The larger your base, the greater the risk. The point is, it doesn’t matter how many resources you throw at your social media account during an outage when a throttle kicks in. And when it does, your customers will think you have become unresponsive and talk amongst themselves while you wait out the clock.
Remember in the lead-in to this article I mentioned that one of the largest hosting companies in the world lost millions of dollars because of this mistake? This exact thing happend to them.
Issue #4 - Documentation
Have you ever tried to find a specific tweet on a specific topic from a few weeks ago in a busy Social Media timeline or feed? Perhaps the second biggest mistake that tech companies make is NOT using a professional ticketing system to data mine their operations for revenue, trends, and troubleshooting their systems and networks. But that is a different article all together.
Issue #5 - Continuation
That big issue with the hosting company I keep referring to was about three years ago, and to this day I can pull up their Social Media feeds and screen grab all of the crazed, screaming customers that buried their pages. Bloggers and the industry media were doing just that for months on end — referencing the outage and quoting the angry customer base. And certain, more callous competitors were mining it for their own Social Media and email marketing campaigns.
Social Media is wide open and permanent. Running a professional support operation on it is like casting your dirty laundry in bronze and placing it in the town square. If someone wants the dirt on your company, we all know where to look.
Issue #6 - Contention
There are software tools out there that can mine all manner of information from various Social Media accounts. If you have “trained” your customers to come to you on social media when they have a problem, you must assume that your competitors have this information. They can even reach out to your recently dis-satisfied customers through the same social media channel you are trying to support them through. All Social Media platforms are in the advertising business these day, and directing all of your customers to that channel directs them into the advertising range of their targeted.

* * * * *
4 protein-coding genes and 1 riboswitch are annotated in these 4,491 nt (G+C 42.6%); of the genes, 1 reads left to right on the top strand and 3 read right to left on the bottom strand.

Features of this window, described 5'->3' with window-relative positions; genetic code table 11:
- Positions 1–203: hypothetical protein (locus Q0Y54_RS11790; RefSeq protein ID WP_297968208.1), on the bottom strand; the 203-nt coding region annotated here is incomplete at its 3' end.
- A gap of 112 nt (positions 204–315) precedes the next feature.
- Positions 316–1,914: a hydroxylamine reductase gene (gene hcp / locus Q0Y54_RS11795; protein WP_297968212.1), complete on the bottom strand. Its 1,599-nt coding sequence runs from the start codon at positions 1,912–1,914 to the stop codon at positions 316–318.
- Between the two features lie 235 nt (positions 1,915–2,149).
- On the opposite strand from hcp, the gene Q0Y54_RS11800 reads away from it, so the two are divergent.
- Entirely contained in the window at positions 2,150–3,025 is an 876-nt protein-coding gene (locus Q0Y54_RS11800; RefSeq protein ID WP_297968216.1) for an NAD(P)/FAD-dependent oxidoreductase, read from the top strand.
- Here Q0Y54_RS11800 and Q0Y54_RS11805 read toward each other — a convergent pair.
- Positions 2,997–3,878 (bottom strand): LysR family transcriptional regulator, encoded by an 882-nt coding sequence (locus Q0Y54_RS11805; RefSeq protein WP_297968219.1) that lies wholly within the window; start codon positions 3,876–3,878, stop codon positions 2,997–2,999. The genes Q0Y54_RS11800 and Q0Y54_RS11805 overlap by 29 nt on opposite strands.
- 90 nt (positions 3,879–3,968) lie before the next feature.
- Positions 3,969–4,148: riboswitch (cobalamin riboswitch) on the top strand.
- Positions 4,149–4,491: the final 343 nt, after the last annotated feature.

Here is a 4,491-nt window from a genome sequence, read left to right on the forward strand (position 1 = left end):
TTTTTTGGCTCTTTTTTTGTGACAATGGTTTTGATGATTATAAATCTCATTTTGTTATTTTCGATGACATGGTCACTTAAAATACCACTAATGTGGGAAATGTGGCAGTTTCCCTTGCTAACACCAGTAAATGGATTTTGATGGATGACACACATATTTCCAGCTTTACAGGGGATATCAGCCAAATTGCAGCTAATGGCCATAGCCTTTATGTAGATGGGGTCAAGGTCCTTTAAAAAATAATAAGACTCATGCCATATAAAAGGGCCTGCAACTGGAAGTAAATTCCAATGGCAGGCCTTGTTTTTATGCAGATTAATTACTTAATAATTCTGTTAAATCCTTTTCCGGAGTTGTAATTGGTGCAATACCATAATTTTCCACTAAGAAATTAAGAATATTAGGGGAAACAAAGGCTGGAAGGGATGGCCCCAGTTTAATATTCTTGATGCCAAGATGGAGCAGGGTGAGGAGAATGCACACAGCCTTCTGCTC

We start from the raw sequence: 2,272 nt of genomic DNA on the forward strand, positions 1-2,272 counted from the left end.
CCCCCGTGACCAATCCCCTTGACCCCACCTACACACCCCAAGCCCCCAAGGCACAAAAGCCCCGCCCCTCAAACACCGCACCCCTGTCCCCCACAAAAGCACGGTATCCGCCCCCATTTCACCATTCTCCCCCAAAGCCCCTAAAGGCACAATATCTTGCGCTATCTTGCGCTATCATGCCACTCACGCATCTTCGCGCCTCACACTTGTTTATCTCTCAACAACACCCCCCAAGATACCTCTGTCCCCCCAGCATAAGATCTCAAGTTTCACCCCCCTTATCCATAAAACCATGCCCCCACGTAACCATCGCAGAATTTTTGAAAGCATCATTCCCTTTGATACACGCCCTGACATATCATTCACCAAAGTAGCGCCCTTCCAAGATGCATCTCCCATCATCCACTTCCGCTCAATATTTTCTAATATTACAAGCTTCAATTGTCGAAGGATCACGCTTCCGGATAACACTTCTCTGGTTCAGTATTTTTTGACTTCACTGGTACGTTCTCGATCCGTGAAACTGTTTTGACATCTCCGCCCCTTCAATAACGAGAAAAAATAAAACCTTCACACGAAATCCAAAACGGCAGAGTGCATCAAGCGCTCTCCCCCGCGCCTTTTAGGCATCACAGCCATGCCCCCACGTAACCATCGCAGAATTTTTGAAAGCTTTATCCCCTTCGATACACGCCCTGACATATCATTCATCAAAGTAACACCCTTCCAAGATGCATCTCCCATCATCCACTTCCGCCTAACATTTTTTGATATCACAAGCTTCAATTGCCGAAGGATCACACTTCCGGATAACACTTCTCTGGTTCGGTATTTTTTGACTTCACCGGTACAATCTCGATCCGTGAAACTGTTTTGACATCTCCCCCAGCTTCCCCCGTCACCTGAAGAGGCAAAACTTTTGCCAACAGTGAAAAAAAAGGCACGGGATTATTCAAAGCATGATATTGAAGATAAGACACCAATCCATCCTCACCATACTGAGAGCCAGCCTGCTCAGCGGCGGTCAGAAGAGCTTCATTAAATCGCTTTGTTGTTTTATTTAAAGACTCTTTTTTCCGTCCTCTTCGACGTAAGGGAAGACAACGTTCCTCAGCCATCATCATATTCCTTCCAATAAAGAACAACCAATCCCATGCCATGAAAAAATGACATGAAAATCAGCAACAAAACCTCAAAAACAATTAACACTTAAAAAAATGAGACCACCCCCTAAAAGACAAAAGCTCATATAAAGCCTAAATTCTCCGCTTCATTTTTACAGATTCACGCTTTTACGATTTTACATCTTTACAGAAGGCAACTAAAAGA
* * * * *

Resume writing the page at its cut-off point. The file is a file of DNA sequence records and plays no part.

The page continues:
You want happy, satisfied customers posting to your Social Media pages and "liking" your links and memes. You want customers with issues to open support tickets.
Solution … yes
There are lots of ways to use Social Media channels as a part of your overall customer service and crisis communications strategy. But using them as a primary path of interaction is not one of them. In fact, it might be the biggest mistake you can make. Some companies have learned this important lesson, many have not.
If you are looking for a more detailed explanation, want help in creating a strategy or crisis plan, or if you need to find a way to get your customers to gently transfer "migrate" from Social Media support to a better way, send me a note … it’s what we do and we’re happy to help.